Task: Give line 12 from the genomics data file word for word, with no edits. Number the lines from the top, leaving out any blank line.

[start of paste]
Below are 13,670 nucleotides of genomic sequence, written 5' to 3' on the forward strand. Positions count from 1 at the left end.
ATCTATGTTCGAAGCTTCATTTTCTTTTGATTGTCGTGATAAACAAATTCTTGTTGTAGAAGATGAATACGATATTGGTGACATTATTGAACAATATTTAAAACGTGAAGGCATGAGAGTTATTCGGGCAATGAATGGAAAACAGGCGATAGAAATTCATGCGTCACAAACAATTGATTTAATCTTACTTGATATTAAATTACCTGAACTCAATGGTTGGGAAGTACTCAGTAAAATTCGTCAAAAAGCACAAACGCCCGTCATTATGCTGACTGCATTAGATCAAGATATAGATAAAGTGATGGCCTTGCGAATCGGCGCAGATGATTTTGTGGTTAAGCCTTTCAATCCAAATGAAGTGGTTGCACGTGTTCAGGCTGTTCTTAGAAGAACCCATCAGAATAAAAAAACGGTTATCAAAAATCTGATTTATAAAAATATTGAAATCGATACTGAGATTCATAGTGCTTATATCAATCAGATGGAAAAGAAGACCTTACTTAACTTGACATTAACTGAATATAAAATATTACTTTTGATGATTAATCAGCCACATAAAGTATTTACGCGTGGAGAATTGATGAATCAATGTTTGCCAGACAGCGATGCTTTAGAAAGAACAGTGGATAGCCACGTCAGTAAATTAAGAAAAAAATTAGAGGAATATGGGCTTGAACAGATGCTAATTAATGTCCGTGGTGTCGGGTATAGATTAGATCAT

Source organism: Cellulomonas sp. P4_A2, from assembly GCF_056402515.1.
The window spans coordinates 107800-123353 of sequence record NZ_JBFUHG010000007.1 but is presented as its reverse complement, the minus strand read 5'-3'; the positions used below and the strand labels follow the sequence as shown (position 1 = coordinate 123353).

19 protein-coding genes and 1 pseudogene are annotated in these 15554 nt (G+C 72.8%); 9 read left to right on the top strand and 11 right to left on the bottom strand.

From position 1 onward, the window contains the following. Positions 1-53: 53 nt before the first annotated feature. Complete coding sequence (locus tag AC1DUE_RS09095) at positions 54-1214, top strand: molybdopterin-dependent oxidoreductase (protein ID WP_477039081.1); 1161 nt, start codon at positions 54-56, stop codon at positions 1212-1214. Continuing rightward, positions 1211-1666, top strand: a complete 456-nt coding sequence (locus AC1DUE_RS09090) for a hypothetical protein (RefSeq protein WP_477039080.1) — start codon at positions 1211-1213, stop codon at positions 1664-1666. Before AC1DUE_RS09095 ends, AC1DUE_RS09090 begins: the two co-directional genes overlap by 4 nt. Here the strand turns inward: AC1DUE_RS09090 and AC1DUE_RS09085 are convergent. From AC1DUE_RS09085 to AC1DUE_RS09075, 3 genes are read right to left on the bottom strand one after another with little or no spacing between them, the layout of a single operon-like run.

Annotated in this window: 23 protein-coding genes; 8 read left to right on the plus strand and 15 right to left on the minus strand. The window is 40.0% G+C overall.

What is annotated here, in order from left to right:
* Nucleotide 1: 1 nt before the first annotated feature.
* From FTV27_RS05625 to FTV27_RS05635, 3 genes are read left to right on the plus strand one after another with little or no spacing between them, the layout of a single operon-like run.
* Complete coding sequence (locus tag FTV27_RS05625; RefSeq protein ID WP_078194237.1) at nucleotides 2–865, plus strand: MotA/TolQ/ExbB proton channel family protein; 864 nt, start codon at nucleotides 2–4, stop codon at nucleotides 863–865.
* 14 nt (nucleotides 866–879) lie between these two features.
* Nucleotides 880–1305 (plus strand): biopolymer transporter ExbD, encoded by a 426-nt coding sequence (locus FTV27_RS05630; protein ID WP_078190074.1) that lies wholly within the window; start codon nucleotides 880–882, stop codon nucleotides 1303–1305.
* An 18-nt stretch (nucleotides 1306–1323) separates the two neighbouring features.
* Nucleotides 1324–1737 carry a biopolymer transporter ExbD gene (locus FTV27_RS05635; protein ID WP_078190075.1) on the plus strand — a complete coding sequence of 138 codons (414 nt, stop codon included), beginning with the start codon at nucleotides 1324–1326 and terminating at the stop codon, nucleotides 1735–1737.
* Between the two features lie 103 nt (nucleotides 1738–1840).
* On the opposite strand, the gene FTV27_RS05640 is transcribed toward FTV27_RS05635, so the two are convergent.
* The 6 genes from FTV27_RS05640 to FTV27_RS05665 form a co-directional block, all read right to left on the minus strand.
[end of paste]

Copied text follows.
* 14 nt (nucleotides 866–879) lie between these two features.